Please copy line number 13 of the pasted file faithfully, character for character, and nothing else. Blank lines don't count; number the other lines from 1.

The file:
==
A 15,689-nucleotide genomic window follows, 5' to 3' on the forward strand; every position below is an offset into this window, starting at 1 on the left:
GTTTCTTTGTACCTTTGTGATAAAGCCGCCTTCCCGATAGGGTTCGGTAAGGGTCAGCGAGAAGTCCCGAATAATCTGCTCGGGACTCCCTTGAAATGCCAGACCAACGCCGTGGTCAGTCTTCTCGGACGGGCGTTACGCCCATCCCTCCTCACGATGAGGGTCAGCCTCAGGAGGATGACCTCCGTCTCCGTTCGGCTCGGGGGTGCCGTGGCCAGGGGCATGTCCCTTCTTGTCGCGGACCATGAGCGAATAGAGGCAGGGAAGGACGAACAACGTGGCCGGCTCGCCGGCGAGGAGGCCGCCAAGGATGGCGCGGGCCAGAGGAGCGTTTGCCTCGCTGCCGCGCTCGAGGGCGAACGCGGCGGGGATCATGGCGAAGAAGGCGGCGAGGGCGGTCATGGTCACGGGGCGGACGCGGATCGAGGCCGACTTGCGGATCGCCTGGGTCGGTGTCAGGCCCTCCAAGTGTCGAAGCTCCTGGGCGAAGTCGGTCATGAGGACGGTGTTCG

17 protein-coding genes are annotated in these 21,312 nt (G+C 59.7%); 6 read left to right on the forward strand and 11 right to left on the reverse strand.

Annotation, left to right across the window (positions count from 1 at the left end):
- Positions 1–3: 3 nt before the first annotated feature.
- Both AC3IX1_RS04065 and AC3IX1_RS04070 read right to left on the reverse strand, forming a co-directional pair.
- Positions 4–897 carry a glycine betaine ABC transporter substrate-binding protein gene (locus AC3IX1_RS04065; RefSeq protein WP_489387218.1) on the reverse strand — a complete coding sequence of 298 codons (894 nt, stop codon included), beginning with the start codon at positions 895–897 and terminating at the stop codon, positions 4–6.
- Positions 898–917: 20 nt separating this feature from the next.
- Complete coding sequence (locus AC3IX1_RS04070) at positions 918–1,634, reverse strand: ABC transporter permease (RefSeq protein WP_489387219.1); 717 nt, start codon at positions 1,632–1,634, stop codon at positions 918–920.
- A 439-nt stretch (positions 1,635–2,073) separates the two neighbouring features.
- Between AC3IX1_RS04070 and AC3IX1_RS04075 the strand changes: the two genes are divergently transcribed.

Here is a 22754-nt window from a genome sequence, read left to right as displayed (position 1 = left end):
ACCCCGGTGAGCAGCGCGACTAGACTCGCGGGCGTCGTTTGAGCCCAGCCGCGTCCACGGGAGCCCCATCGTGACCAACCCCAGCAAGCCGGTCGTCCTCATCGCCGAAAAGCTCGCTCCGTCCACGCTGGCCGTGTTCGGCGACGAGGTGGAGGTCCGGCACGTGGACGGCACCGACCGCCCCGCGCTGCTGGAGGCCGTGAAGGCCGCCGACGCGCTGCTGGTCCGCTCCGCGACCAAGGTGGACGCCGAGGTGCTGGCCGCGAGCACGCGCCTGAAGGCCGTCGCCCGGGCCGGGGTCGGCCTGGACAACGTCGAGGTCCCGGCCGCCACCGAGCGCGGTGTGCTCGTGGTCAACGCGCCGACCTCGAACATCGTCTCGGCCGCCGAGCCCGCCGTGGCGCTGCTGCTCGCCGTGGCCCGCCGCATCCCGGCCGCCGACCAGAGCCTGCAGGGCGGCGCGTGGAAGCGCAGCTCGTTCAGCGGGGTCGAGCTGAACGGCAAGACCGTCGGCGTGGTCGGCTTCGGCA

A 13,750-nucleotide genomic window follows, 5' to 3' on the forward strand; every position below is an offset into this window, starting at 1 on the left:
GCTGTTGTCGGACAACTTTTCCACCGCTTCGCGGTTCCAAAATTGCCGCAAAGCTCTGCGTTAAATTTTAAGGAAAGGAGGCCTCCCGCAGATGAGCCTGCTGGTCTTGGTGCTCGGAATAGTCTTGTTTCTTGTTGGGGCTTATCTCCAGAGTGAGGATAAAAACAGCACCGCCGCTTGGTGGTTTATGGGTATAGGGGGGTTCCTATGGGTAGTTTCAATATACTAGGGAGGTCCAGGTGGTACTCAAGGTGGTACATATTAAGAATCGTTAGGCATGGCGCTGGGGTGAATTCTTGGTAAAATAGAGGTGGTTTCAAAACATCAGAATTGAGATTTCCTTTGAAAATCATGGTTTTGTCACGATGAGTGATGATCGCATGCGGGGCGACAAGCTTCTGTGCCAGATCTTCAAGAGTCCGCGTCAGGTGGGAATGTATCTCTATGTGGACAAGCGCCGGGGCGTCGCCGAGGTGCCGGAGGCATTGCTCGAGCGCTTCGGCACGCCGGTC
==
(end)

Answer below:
ACCCCGGTGAGCAGCGCGACTAGACTCGCGGGCGTCGTTTGAGCCCAGCCGCGTCCACGGGAGCCCCATCGTGACCAACCCCAGCAAGCCGGTCGTCCTCATCGCCGAAAAGCTCGCTCCGTCCACGCTGGCCGTGTTCGGCGACGAGGTGGAGGTCCGGCACGTGGACGGCACCGACCGCCCCGCGCTGCTGGAGGCCGTGAAGGCCGCCGACGCGCTGCTGGTCCGCTCCGCGACCAAGGTGGACGCCGAGGTGCTGGCCGCGAGCACGCGCCTGAAGGCCGTCGCCCGGGCCGGGGTCGGCCTGGACAACGTCGAGGTCCCGGCCGCCACCGAGCGCGGTGTGCTCGTGGTCAACGCGCCGACCTCGAACATCGTCTCGGCCGCCGAGCCCGCCGTGGCGCTGCTGCTCGCCGTGGCCCGCCGCATCCCGGCCGCCGACCAGAGCCTGCAGGGCGGCGCGTGGAAGCGCAGCTCGTTCAGCGGGGTCGAGCTGAACGGCAAGACCGTCGGCGTGGTCGGCTTCGGCA